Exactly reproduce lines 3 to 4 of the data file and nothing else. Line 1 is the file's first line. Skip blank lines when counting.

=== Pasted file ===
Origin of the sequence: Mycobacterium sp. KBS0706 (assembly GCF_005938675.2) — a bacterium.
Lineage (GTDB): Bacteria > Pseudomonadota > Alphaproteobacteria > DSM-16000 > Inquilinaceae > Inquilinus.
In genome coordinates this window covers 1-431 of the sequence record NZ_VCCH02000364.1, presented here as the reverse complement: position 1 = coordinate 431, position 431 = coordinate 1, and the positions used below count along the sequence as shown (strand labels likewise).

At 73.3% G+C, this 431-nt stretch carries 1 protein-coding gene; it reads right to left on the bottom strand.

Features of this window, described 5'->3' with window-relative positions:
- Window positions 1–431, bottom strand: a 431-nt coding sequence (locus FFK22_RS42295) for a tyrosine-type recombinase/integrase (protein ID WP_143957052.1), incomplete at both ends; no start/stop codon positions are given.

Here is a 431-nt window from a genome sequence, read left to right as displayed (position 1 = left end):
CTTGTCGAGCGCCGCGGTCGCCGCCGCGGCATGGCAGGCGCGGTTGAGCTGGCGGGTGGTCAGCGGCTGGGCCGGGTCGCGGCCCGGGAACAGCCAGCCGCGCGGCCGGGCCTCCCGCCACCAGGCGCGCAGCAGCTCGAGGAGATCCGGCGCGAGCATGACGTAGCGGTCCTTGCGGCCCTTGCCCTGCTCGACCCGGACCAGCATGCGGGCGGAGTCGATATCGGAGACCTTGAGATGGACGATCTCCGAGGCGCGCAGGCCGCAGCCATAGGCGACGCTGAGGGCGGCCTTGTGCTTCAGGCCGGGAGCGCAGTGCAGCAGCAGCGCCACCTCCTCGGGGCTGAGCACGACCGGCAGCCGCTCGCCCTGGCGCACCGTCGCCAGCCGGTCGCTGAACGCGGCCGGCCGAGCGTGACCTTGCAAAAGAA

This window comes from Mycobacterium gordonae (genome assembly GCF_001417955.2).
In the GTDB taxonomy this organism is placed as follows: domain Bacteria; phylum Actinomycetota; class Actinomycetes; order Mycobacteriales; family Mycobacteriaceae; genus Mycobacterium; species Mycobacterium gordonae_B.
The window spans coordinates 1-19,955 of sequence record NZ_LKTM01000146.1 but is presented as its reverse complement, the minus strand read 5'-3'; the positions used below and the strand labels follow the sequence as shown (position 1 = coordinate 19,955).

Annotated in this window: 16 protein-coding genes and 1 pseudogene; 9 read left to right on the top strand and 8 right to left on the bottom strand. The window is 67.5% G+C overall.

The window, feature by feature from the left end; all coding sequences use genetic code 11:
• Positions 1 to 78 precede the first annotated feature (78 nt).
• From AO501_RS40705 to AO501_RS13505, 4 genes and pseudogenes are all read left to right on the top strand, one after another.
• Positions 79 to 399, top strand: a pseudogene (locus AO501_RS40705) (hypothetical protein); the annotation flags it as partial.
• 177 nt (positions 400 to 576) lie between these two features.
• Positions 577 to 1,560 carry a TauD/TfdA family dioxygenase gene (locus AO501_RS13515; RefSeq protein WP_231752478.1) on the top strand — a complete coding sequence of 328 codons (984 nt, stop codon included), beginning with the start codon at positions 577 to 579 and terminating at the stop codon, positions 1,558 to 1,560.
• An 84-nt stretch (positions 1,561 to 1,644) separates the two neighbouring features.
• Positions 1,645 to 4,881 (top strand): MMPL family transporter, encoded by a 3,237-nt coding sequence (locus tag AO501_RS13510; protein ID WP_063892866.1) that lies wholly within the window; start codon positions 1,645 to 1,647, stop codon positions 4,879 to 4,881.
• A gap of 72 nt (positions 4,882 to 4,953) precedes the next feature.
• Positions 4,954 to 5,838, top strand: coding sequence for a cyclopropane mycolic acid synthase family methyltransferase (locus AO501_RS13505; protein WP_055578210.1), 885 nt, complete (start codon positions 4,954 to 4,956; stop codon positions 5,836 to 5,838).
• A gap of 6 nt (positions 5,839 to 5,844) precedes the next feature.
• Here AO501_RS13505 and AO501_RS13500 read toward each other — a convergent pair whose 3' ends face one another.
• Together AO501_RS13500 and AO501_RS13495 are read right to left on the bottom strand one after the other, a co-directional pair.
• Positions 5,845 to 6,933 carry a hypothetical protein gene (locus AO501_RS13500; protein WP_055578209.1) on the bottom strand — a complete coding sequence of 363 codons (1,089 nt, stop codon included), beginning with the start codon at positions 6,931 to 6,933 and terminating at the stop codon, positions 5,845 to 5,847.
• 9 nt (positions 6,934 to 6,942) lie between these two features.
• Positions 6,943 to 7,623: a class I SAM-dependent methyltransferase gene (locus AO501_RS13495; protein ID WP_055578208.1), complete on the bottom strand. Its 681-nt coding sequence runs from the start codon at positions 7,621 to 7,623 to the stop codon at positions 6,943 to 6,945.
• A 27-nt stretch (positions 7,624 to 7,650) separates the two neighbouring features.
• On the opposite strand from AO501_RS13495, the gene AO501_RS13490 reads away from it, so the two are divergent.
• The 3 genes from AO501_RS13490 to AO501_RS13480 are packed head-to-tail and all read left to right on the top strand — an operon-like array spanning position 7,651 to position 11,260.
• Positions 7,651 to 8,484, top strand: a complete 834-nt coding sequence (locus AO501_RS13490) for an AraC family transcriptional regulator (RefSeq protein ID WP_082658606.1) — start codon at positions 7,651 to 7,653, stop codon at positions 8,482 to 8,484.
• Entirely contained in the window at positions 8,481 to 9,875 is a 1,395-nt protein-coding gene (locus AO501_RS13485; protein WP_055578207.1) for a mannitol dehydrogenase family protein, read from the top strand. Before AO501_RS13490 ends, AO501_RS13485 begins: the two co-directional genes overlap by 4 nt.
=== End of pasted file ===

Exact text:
In genome coordinates this window covers 1-431 of the sequence record NZ_VCCH02000364.1, presented here as the reverse complement: position 1 = coordinate 431, position 431 = coordinate 1, and the positions used below count along the sequence as shown (strand labels likewise).

At 73.3% G+C, this 431-nt stretch carries 1 protein-coding gene; it reads right to left on the bottom strand.